Johannesburg, 14 February 2023: The cost of living is spiralling upward worldwide, and many are struggling. Fred Razak, Chief Trading Strategist at CMTrading, offers his thoughts on the crisis’s causes and potential future projections.
A bad cycle
“Inflation is a serious issue right now, and it’s contributing more because it’s a challenging cycle. What has created the current environment we are in now is that globally there were extremely low interest rates combined, in some cases, with stimulus packages, fuelling the economy too much, with property – and other – prices skyrocketing. Governments are now tapping on the economy’s brakes by limiting the money in the marketplace and making it more expensive through higher interest rates, but this has ripple effects.”
“The Ukraine conflict is also contributing to all of this. I don’t know how much or to what percentage, but it’s a factor, particularly as it relates to the supply of wheat and because there is a conflict and it involves Russia, which is a vast country. They may pull in Belarus, and it may spill over into Europe, and there is uncertainty as to how much Europe will be affected, and all of this creates uncertainty in the market.”
“Before we saw this becoming an issue around the world, we were already seeing some smaller countries start suffering the effects of an increased cost of living – Lebanon, Turkey, and some countries in South America were all seeing their inflations skyrocketing. Increased geopolitical uncertainty is also contributing to this inflation across the board. So, there are a lot of factors that are contributing to this around the globe. It’s not just the Ukraine war or the fact that we just came out of a pandemic. It’s a combination of many things affecting us now.”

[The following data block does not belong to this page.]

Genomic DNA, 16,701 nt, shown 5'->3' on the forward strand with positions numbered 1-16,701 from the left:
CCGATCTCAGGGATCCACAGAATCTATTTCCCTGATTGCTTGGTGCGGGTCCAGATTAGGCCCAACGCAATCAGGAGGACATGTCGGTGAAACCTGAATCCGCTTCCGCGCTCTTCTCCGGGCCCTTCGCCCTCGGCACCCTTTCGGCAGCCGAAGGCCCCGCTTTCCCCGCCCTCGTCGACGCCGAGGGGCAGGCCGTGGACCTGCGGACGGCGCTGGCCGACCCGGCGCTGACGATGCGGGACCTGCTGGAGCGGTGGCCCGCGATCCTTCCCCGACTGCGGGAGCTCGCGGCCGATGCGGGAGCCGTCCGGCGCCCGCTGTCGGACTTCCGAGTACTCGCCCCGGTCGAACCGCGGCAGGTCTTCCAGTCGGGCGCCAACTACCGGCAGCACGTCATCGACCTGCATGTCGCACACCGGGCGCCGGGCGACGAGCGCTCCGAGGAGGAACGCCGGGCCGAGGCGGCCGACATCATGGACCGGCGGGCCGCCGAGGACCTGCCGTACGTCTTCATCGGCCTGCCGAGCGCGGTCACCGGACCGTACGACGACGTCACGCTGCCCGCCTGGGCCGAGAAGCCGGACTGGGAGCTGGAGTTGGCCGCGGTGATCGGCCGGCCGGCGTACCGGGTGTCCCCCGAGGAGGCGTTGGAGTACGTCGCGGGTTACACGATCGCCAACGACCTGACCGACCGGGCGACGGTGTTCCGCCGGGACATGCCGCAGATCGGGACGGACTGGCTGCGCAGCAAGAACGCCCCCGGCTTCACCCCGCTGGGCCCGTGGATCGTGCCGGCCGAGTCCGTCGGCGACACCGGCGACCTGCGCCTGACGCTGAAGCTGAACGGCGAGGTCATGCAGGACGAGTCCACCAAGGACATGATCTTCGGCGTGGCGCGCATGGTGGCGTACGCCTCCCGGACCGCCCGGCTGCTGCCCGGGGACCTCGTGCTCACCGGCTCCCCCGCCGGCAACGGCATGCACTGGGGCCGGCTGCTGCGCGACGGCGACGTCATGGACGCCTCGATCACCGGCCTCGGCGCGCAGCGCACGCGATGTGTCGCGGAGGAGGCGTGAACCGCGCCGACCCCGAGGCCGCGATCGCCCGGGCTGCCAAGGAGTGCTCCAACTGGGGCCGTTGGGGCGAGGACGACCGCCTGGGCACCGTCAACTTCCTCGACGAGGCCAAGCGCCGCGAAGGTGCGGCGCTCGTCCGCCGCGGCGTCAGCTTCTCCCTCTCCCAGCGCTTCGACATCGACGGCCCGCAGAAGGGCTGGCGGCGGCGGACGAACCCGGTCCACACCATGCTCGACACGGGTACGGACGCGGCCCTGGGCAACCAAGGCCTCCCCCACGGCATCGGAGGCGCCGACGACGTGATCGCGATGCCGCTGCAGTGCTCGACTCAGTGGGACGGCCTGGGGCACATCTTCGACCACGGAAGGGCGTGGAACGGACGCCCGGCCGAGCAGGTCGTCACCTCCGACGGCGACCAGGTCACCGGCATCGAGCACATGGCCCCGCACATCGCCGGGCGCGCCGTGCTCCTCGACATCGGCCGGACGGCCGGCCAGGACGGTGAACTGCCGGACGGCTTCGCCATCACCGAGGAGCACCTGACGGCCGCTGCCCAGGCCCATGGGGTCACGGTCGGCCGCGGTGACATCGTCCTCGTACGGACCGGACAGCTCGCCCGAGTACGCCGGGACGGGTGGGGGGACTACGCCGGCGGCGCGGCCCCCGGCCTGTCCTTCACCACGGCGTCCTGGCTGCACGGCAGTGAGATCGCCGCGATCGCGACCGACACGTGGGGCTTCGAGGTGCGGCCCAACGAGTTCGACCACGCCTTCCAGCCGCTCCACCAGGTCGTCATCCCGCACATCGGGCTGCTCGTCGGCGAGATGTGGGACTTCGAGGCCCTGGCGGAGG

Company record profits and a potential worldwide response
“Many people are calling for companies and the wealthy to pay larger taxes and central governments may be considering it. Whether they will actually pay increased taxes is another issue. By now, these companies are adept at finding tax havens that help them to sidestep the large taxes they would usually have to pay, but there needs to be some kind of change to that because in the long run, it’s not sustainable.”
“Now the layoffs being reported are not as bad as they seem in the current crisis that we are in, and the record profits we are seeing being reported by large companies are also a little bit of creative accounting, not manipulative accounting, creative accounting. What you consider a sale and how you declare it, or what you declare a cost and an expense and how you declare it is also important. Many of these large corporations have so much money they are making money from their money and not necessarily from their business anymore, which is also an important part of it.”
Will we see an easing in the cost of living before 2024?
“I suspect that this year will see governments tapering off interest rate hikes, or at least not increasing them as aggressively as we have seen up until now. However, we will need to see that the markets are reacting to the interest rate hikes before we see a tapering off of interest rates, and how long it takes for that reaction is uncertain.”
“There are two factors to this crisis: the economic side and the geopolitical side. Now the economic side to it is relatively easy to predict because as long as people at the central banks are doing their jobs, that will work itself out. Geopolitically, if there is going to be ongoing unrest between Russia and Ukraine or Europe, that will add some stress to the economic sector. Dealing with the geopolitical unrest will deal with the destabilisation of the economy. For as long as that is an issue, it will have an effect, and that’s something to consider when trying to predict things moving forward.”
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